If Netflix had to script the perfect business scenario, it may well involve a world where people are trapped indoors for months on end.
So, by that metric, 2020 was pretty much on the money, and lockdowns across the world have been pretty good for the company’s bottom line.
Over the course of the year, Netflix’s stock price has risen almost 70%, and the first two quarters have shown massive subscriber growth in various regions.
This week will see the release of the third-quarter numbers, and whilst they’re expected to show growth, they may be a sign of things to come.
CNN reporting below:
Netflix’s subscriber forecast of 2.5 million in the third quarter is a “conservative number” that the company should exceed, [senior analyst Bernie] McTernan believes. However, it could be an indicator that next year may be much leaner than 2020.
“We think that in 2021, subscriber growth is going to be slowing substantially,” he told CNN Business. “We think that the outlook for ’21 will be more challenging for Netflix.”
McTernan, who is more bearish on Netflix than most other investors, added that he’s curious about whether the company will raise prices next year — a move that could lead customers to cancel the service.
There’s also the added pressure of increased competition, with a number of new streaming options entering the market, or gaining in prominence, throughout 2020.
At least they can scratch Quibi off the list.
It’s expected that Disney’s streaming service, Disney+, may lead the charge against Netflix:
Disney+, the company’s nascent streaming service, has brought in more than 60 million subscribers in less than a year. That put the service’s growth way ahead of schedule since the company told investors last year that it projected Disney+ would have 60 million to 90 million global subscribers by 2024…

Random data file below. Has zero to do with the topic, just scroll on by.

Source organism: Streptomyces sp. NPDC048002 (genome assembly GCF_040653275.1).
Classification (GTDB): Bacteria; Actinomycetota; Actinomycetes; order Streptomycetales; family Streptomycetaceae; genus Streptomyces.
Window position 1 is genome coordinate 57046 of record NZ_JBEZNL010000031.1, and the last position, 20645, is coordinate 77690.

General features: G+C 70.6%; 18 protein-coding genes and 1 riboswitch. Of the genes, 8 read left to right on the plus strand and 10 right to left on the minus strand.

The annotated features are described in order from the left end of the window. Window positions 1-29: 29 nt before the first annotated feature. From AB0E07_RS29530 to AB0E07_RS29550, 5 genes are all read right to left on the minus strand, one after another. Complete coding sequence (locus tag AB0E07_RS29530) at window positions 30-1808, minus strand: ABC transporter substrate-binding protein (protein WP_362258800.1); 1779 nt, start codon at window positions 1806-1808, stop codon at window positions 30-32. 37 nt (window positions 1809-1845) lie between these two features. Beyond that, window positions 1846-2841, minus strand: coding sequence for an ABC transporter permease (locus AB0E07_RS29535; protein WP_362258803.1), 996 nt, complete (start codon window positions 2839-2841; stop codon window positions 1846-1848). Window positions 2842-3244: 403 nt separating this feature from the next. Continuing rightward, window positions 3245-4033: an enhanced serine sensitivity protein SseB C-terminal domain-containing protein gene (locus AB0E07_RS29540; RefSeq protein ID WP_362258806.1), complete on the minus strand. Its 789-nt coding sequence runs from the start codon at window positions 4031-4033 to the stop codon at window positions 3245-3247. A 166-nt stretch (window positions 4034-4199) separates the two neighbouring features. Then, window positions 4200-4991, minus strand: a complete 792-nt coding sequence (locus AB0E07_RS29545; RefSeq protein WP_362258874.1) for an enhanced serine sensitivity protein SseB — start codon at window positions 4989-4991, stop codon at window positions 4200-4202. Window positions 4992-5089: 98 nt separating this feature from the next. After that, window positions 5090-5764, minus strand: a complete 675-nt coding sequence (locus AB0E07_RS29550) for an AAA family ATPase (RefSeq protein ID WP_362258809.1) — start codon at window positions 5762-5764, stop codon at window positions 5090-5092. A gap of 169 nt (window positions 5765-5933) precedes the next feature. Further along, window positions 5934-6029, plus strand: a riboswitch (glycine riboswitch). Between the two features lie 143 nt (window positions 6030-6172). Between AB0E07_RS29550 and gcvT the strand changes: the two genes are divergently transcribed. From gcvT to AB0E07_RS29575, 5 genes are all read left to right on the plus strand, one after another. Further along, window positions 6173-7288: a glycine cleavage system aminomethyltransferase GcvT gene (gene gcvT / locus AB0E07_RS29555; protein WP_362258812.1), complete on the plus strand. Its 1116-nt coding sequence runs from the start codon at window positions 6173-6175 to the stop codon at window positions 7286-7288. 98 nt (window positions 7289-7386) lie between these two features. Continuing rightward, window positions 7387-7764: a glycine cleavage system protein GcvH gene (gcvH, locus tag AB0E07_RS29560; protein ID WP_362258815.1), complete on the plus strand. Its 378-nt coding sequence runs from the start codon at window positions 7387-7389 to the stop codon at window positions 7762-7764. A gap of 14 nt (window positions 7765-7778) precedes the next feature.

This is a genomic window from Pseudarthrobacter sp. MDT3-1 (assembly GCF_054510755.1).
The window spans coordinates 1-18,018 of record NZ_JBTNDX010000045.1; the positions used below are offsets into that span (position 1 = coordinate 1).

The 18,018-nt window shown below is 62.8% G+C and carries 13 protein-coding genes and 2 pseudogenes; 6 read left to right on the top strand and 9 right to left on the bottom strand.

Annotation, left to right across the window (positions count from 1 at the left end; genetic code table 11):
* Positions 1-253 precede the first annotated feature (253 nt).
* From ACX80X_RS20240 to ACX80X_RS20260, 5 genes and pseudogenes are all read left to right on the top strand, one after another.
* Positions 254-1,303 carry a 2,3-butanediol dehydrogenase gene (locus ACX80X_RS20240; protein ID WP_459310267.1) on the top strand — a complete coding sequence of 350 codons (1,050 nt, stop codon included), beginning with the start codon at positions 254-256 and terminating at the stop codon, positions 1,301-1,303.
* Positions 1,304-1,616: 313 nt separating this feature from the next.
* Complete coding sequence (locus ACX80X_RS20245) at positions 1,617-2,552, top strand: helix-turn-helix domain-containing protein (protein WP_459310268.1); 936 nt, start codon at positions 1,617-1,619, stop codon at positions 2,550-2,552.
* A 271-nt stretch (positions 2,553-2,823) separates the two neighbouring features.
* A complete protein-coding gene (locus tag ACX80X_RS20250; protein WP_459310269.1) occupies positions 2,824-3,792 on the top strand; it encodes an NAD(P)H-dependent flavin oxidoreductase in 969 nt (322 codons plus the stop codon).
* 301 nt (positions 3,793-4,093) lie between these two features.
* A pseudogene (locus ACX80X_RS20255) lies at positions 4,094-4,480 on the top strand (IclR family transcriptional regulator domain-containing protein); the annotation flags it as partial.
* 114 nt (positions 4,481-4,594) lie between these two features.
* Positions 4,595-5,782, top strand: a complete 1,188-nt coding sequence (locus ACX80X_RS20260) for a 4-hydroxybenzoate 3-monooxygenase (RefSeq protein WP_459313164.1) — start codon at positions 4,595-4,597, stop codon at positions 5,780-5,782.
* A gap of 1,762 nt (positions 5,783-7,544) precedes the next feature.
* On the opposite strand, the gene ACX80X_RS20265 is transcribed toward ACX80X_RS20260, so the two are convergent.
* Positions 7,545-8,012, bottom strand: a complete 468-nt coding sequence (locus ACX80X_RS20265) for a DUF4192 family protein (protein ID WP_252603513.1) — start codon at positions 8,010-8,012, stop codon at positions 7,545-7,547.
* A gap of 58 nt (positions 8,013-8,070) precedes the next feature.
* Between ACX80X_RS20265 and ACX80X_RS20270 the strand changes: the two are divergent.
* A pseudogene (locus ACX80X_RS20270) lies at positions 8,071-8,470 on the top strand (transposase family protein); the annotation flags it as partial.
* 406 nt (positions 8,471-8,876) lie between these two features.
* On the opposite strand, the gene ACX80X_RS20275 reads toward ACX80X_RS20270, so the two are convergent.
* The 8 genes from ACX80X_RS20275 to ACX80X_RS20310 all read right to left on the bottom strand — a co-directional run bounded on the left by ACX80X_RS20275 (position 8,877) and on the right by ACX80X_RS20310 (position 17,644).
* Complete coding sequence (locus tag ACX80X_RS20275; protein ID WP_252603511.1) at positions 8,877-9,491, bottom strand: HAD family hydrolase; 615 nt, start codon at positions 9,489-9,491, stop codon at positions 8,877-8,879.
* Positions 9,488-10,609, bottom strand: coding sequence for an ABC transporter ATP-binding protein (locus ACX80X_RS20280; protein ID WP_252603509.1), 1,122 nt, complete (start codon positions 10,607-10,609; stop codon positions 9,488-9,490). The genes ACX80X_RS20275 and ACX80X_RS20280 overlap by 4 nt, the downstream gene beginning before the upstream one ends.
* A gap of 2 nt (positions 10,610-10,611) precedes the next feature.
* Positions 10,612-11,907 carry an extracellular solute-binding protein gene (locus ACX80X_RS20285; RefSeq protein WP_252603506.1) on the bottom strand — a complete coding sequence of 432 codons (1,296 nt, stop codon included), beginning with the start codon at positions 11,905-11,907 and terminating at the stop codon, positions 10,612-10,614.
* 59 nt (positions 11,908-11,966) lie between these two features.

“The reorganization is really interesting, and it speaks to the company’s focus on streaming,” McTernan said. “Netflix just hasn’t faced this kind of global competition before. The easy days of no competition are over for it.”
From a consumer perspective, the more competition the merrier, really.
Even with giants like Disney entering the market, along with HBO Max, Apple TV+, Amazon Prime Video, and a number of others, Netflix’s early start out of the gates means it’s still the first name that comes to mind when people think of streaming.
Whilst the company’s stock price may not rise at such a rapid rate in the months and years to come, it remains the service with the biggest target on its back, which is generally a good place to be.
Just a few notes of that ‘ta-dum’ intro sound and everybody knows what’s cooking.
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